Australia’s sanctions regime creates strict liability offences for directly or indirectly making an asset available to a designated person or entity, or for breaching sanctions in respect of trade in goods or services with a sanctioned region, entity or individual.
Therefore, with this expanded Russia and Ukraine sanctions regime, Australian businesses should ensure that their screening is up to date to reflect the most recent changes to designated persons and entities.
The Australian Government moved quickly to pass targeted financial sanctions and travel bans against a broad range of individuals and entities in response to Russia’s invasion of Ukraine. These sanctions have been described as the first phase of sanctions and the Government has publicly stated that it will continue to work with like-minded countries to impose further economic sanctions on Russia.
On 24 February 2022, in line with the UK, the Australian Government designated the following individuals and entities to be subject to targeted financial sanctions and travel bans, with an effective date of 25 February:
On 25 February, in line with the EU, UK, and Canada, Australia imposed targeted financial sanctions and travel bans against another 339 members of the Duma who voted in favour of recognising the Ukrainian regions of Donetsk and Luhansk as independent republics (effective 26 February).
On 26 February, further targeted financial sanctions and travel bans were passed with an effective date of 27 February in respect of:
On 27 February, the Australian Government imposed sanctions on:
These designations came into effect on Monday, 28 February.
Designating a sitting head of state for targeted financial sanctions and travel bans is not unprecedented for the Australian Government; however, it is rare. This type of action is reserved for use against leaders of military regimes or those who do not have a legitimate claim to democratically elected power. President Putin now joins Australia’s blacklist of leaders who are or were subject to targeted financial sanctions including: Syria’s President, Bashar Al-Assad (still in effect), former President of Myanmar, Thein Sein (as he was then known) of Myanmar, Robert Mugabe of Zimbabwe, and Muammar Gaddafi of Libya.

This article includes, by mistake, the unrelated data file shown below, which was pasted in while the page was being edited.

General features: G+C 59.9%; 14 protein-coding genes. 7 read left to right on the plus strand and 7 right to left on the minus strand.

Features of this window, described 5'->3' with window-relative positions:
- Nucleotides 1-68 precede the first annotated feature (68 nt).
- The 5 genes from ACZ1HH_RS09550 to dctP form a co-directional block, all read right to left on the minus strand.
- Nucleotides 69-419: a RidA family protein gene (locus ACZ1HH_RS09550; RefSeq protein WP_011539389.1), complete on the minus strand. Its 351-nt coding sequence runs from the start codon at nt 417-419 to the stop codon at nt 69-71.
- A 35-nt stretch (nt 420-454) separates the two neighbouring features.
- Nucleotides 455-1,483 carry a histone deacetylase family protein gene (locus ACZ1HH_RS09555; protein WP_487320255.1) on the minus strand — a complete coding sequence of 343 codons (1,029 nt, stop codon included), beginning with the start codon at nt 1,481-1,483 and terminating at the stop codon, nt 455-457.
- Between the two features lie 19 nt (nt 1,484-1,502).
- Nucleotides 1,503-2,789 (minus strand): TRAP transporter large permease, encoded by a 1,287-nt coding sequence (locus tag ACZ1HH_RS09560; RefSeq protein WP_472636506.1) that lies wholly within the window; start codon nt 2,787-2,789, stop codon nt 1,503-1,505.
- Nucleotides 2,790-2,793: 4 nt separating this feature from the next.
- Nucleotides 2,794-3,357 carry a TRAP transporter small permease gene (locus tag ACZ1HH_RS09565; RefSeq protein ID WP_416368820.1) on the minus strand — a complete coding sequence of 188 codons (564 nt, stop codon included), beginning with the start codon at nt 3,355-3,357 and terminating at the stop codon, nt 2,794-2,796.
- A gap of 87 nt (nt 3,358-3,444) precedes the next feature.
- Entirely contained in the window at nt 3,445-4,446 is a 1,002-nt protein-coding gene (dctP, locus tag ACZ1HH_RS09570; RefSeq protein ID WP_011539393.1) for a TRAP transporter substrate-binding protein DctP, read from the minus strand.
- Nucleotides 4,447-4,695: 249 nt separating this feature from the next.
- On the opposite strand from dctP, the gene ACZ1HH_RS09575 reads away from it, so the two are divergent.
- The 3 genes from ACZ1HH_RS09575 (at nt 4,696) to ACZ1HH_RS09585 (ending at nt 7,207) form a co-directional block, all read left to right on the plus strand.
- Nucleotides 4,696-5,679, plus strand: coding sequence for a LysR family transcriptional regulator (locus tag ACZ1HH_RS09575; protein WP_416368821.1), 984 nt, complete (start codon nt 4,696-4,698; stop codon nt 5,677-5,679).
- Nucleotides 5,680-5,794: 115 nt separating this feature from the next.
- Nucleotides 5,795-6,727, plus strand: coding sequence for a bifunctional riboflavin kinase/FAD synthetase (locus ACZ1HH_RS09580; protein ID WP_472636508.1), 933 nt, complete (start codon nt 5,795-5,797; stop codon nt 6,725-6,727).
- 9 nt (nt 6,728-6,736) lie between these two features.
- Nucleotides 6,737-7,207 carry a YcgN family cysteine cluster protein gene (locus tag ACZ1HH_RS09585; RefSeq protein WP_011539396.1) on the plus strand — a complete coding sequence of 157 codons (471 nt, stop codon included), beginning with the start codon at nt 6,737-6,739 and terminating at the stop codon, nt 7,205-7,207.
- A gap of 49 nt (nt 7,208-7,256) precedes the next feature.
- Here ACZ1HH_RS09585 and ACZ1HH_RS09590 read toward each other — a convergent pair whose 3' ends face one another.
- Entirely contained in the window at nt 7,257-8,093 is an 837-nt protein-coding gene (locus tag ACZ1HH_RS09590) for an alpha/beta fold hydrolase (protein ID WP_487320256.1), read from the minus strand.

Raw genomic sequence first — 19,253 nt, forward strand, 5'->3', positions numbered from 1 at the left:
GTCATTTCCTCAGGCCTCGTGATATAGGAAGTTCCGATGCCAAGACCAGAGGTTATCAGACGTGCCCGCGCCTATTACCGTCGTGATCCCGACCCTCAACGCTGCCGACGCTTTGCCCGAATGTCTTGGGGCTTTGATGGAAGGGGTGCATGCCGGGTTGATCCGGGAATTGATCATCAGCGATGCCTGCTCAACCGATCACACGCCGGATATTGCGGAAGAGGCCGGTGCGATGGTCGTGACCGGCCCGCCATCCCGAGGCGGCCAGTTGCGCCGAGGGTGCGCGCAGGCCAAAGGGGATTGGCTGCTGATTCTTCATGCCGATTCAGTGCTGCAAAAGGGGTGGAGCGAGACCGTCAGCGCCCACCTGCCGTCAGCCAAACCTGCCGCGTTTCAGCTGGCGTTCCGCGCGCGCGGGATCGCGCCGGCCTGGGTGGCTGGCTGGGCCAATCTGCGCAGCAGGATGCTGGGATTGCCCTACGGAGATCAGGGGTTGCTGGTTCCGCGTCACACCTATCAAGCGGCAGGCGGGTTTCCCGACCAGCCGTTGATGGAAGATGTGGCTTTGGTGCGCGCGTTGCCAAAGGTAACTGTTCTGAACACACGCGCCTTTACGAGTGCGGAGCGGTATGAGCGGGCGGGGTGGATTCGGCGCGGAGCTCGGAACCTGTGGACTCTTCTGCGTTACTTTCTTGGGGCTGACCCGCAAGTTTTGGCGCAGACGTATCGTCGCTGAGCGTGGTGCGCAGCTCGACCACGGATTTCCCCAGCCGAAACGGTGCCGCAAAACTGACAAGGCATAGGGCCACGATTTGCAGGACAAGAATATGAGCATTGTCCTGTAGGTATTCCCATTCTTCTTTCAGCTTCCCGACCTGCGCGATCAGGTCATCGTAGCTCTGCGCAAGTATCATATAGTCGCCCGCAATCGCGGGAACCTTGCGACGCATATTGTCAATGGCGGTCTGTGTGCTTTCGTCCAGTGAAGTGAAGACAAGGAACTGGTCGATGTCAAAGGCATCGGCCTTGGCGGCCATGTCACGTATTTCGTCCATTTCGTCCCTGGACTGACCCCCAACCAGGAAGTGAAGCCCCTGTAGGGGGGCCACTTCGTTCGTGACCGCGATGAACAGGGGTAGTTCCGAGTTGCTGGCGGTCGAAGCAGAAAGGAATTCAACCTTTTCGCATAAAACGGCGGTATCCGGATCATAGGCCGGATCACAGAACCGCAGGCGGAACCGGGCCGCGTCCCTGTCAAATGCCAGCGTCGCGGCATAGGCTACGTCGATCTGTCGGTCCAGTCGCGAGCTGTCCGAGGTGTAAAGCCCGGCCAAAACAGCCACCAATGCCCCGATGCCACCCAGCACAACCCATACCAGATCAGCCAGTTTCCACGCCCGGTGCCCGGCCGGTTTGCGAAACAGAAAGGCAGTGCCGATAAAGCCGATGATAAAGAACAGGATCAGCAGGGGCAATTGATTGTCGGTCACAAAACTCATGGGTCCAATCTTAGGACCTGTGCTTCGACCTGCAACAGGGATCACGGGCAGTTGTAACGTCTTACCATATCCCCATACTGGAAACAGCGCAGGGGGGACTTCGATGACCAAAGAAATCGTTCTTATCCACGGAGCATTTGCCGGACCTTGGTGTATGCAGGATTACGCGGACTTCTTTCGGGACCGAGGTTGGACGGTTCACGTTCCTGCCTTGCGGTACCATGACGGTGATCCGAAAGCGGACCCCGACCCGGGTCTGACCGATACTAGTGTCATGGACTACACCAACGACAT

Given the fast moving nature of this Russia and Ukraine sanctions regime, it is important to subscribe to updates to the Consolidated List and monitor updates to the Autonomous Sanctions (Designated Persons and Entities and Declared Persons – Russia and Ukraine) List 2014.
The Australian Government has publicly announced its strong support for the further restrictive economic measures against key Russian banks, institutions and individuals enacted by the European Commission, France, Germany, Italy, the United Kingdom, Canada, and the United States. In respect of the SWIFT measures to be implemented at a global level, the Australian Government is prepared to take complementary steps as required. For further information about the banning of Russian banks from SWIFT, please see update here.
From 28 March 2022, the Autonomous Sanctions Amendment (Ukraine Regions) Regulations 2022 will come into effect thereby extending the following restrictive measures currently applicable to Crimea and Sevastopol to the Donetsk and Luhansk regions:
The legislation includes the broader concept of a ‘specified Ukraine region’, allowing the Government to extend such measures to further regions in Ukraine, if required.
Clyde & Co is closely monitoring changes around the world. For our global update and to keep up to date with the latest sanctions developments that may affect your business, please visit our Geopolitical risks and sanctions hub.